Friday, August 25, 2006

MFA : short for...



I was doing some research on music and aggression a while back, which naturally led me to heavy metal. I am, I would say, more than peripherally aquainted with this genre, having spent my high school years caught in the thick of a banger maelstrom (or should I say Maëlström) in my tiny home town in southern Manitoba. Whatever I absorbed and have retained since then was done entirely through osmosis, as I have never in my life pressed play and cranked it up to 11 when a Judas Priest tape was on deck. All the really cool kids were bangers. Their standard uniform of dress was the raglan-sleeved metal band shirt (Mondays = Iron Maiden, Tuesdays = AC/DC, Wednesdays = Mötley Crüe, etc. reserving that most special of days, Fridays, for the Mother of all metal bands: METALLICA), paired with super tight black jeans (this is before stretch denim, so rips beneath the arse were de rigeur), high top runners, and lessen there be a slight chill in the air, the LUMBERJACK SHIRT. Preferably in black and red. Astrologically-speaking, black is associated with the planet Saturn, a male planet, typified by dominant behaviour. Everything in the universe is connected.

My Internet research led me to the Metallica Fan Association, (of course, now that I'm trying to track down the source to provide y'all witha handy link I come up with nothing. Why don't I write these things down when I find them? Apologies to the author). Anyway, this logo (above) appeared on their site. MFA are three letters that I've been branded with, because in my world, they stand for Master of Fine Arts, which I am. Yes, you may call me Master. Or Mistress if you prefer. The point is, my original thought was to screen print a bunch of t-shirts and sell them to MFA students who are in the thick of this utopian "it's all about memememememe!!!!" bubble. I never did get around to it, but now that's what this bloody blog is for!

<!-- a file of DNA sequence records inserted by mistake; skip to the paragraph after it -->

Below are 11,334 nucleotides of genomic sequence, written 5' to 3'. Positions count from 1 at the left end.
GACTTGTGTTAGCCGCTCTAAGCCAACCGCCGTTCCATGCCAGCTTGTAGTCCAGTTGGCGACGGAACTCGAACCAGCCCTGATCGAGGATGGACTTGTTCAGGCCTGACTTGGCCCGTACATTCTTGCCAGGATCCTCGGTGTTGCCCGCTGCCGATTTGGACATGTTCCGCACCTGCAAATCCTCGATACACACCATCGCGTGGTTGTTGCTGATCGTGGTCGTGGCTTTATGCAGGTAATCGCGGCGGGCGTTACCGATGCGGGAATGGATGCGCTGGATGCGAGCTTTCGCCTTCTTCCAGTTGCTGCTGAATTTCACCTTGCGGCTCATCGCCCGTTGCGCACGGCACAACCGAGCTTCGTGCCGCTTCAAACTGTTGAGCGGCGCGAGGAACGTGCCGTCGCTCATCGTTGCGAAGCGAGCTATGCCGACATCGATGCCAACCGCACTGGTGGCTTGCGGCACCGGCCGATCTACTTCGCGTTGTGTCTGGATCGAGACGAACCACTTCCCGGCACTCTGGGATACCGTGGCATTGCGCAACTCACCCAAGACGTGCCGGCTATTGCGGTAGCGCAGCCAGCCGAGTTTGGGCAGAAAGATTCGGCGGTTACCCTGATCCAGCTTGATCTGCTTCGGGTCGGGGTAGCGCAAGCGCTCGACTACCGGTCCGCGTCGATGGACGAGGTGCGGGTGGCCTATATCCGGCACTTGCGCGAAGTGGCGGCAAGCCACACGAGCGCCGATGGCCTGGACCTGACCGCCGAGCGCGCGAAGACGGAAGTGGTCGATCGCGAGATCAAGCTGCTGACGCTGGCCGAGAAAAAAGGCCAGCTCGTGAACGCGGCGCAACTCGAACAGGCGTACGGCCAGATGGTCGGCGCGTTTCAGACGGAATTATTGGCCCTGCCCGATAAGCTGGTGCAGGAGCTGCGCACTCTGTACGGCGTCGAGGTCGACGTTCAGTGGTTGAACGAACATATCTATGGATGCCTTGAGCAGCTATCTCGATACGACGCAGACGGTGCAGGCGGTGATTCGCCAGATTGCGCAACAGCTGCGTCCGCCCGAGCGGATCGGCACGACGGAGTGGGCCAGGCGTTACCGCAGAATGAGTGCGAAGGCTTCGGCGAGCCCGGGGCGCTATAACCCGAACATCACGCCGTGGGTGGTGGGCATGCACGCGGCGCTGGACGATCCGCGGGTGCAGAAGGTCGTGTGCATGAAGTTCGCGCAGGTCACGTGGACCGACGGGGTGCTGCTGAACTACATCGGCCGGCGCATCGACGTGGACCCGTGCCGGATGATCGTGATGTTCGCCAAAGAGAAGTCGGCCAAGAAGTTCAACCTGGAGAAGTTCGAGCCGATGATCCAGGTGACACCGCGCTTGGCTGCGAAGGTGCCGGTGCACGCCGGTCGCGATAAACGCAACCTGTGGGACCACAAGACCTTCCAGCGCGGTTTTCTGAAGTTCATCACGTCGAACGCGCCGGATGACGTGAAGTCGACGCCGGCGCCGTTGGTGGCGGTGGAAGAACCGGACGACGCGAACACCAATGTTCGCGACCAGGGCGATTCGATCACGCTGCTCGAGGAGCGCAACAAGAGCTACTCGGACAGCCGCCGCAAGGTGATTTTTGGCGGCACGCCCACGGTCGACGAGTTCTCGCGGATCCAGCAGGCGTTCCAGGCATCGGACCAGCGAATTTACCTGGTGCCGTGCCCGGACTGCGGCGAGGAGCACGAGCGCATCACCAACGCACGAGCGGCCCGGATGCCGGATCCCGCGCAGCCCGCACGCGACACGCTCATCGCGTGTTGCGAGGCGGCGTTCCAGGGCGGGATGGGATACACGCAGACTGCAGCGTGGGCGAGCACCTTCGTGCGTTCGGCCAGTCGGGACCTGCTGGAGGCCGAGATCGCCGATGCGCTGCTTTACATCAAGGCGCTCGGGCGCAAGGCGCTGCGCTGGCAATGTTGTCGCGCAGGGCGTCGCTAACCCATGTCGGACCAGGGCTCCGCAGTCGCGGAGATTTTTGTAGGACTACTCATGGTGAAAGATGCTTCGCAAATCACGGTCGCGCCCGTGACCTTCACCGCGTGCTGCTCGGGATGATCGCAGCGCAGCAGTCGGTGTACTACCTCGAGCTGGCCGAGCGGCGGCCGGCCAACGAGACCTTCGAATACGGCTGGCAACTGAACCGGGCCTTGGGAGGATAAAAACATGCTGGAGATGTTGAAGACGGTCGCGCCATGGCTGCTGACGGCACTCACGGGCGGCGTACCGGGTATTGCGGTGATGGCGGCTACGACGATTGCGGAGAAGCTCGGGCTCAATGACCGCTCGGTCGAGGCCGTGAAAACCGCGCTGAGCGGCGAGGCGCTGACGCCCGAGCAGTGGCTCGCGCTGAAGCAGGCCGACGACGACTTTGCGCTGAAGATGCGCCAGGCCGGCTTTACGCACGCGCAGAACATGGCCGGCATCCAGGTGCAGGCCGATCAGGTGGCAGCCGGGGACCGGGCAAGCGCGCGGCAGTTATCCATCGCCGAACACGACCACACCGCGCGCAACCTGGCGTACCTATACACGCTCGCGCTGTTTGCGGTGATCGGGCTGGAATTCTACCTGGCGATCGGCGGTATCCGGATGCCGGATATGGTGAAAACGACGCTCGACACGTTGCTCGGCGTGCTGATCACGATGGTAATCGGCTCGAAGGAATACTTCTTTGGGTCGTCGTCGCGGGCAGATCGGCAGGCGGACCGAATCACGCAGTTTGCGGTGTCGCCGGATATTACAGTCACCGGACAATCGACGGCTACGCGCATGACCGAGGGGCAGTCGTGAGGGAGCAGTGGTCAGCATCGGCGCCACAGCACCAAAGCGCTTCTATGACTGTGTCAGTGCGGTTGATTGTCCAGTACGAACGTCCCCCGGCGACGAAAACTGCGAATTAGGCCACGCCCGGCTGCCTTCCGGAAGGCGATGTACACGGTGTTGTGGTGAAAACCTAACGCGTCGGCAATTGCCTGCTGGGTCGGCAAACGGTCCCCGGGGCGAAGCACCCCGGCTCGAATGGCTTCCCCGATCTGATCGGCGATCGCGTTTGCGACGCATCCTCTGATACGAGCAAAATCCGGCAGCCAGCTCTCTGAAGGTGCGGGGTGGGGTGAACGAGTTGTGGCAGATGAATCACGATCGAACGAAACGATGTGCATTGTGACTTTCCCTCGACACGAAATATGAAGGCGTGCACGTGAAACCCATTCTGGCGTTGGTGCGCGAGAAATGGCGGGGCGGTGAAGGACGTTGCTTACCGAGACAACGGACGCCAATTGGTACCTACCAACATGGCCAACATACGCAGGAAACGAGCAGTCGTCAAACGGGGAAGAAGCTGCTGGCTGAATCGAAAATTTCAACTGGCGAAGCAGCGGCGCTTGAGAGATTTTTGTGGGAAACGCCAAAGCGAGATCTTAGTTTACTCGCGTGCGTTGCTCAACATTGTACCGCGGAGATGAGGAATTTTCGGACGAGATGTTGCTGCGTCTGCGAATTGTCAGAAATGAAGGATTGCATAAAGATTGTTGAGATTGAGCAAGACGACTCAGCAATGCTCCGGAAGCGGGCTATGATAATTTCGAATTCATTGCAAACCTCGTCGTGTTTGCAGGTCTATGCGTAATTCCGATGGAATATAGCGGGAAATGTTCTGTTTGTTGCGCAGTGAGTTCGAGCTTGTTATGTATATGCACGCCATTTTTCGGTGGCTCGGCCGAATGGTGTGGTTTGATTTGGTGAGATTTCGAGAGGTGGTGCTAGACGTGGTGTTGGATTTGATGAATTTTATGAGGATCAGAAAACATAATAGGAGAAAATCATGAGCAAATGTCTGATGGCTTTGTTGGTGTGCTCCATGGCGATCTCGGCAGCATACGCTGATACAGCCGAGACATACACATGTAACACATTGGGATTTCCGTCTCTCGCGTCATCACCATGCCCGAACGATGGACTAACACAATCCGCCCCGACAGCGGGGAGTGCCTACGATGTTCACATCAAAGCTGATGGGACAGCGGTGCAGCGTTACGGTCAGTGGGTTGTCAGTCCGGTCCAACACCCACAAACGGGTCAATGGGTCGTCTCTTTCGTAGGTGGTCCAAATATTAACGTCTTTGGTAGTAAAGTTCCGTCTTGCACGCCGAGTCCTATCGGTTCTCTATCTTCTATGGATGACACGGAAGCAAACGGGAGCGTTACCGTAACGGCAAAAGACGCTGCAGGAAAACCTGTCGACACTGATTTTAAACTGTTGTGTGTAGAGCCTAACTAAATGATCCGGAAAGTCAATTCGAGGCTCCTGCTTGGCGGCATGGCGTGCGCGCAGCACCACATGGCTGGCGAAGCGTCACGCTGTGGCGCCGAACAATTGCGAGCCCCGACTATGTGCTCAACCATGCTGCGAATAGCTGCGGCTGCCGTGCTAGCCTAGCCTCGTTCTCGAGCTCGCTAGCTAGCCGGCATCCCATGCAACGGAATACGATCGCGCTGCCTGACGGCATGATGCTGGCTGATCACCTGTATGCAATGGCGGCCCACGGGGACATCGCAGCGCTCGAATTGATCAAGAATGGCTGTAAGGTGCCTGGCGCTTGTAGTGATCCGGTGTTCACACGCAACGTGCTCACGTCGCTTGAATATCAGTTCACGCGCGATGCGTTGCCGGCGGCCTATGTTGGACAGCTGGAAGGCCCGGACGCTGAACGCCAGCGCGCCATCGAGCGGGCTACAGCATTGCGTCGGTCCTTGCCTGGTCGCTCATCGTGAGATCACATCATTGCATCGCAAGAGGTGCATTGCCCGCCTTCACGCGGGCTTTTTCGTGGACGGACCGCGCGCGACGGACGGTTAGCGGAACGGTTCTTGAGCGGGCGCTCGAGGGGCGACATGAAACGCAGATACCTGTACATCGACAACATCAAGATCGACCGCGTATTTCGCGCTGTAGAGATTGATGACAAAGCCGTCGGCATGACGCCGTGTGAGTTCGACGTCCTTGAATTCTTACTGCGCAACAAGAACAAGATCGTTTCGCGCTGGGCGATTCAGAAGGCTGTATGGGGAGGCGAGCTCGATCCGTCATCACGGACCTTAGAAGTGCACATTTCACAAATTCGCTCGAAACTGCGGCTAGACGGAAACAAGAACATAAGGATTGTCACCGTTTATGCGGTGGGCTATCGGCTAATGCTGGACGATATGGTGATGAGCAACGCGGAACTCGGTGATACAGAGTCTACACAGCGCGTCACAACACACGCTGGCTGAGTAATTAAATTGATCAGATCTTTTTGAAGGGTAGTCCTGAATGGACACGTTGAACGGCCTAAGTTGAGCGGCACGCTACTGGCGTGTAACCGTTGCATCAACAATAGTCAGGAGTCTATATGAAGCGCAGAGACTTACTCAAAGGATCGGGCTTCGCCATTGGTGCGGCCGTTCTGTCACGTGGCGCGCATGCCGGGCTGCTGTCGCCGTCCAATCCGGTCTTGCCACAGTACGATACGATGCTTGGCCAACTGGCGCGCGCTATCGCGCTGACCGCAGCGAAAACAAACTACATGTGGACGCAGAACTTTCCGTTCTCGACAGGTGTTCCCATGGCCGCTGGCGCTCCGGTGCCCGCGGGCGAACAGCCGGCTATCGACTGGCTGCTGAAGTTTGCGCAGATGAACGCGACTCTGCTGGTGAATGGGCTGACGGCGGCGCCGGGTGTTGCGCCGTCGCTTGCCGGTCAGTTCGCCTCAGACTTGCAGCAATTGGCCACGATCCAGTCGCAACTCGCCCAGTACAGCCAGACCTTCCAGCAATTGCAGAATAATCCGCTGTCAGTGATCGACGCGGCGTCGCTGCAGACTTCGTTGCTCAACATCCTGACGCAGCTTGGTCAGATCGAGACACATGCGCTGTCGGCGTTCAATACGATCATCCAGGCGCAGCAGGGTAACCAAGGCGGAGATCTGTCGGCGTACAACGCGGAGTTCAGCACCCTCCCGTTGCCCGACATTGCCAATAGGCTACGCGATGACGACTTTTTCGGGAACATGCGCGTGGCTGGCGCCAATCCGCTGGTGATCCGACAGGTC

Back to the heavy metal. There is something strangely appealing about it, I must admit. Something that puts you in touch with your inner neanderthal, reaches into your inner core and makes your jaw go slack and your tongue stick out and your eyes bug out and your limbs play air drums or air guitar, whichever you fancy. I'm partial to drums myself.

In "Sound of the Beast: The Complete Headbanging History of Heavy Metal", Ian Christe writes: "As ordained by Black Sabbath, heavy metal was a complex maelstrom (there's that word again) of neurosis and desire." That's what I was looking for - that mix of emotional and psychological unease that is the basis for much creative activity.

For a brief primer on the basics of metaldom, here's an article in The Manitoban that could save you from looking too square the next time you inadvertently find yourself strolling into an outdoor metal fest. Good luck.

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